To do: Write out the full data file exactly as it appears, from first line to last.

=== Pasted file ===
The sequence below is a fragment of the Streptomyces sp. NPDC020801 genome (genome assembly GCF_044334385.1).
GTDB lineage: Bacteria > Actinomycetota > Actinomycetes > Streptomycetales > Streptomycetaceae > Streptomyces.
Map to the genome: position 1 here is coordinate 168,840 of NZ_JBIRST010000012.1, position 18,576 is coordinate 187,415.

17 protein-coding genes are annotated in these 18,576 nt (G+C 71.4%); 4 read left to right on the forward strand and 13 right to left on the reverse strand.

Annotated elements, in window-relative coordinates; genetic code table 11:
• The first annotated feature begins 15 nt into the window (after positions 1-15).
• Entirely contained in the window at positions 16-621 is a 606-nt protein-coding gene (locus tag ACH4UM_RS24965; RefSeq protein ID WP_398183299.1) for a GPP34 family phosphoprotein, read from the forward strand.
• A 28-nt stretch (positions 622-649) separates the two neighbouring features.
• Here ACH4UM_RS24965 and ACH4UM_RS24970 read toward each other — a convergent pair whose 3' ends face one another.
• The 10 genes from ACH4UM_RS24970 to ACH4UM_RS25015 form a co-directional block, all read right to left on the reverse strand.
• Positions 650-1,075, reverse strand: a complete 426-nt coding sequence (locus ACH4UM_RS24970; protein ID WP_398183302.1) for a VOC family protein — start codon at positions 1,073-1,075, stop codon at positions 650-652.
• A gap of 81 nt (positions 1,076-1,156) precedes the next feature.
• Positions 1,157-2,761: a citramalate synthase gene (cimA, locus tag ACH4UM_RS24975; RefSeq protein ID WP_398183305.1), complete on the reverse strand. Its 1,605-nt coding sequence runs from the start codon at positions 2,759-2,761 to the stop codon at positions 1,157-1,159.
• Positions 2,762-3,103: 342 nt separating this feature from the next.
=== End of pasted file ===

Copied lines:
The sequence below is a fragment of the Streptomyces sp. NPDC020801 genome (genome assembly GCF_044334385.1).
GTDB lineage: Bacteria > Actinomycetota > Actinomycetes > Streptomycetales > Streptomycetaceae > Streptomyces.
Map to the genome: position 1 here is coordinate 168,840 of NZ_JBIRST010000012.1, position 18,576 is coordinate 187,415.

17 protein-coding genes are annotated in these 18,576 nt (G+C 71.4%); 4 read left to right on the forward strand and 13 right to left on the reverse strand.

Annotated elements, in window-relative coordinates; genetic code table 11:
• The first annotated feature begins 15 nt into the window (after positions 1-15).
• Entirely contained in the window at positions 16-621 is a 606-nt protein-coding gene (locus tag ACH4UM_RS24965; RefSeq protein ID WP_398183299.1) for a GPP34 family phosphoprotein, read from the forward strand.
• A 28-nt stretch (positions 622-649) separates the two neighbouring features.
• Here ACH4UM_RS24965 and ACH4UM_RS24970 read toward each other — a convergent pair whose 3' ends face one another.
• The 10 genes from ACH4UM_RS24970 to ACH4UM_RS25015 form a co-directional block, all read right to left on the reverse strand.
• Positions 650-1,075, reverse strand: a complete 426-nt coding sequence (locus ACH4UM_RS24970; protein ID WP_398183302.1) for a VOC family protein — start codon at positions 1,073-1,075, stop codon at positions 650-652.
• A gap of 81 nt (positions 1,076-1,156) precedes the next feature.
• Positions 1,157-2,761: a citramalate synthase gene (cimA, locus tag ACH4UM_RS24975; RefSeq protein ID WP_398183305.1), complete on the reverse strand. Its 1,605-nt coding sequence runs from the start codon at positions 2,759-2,761 to the stop codon at positions 1,157-1,159.
• Positions 2,762-3,103: 342 nt separating this feature from the next.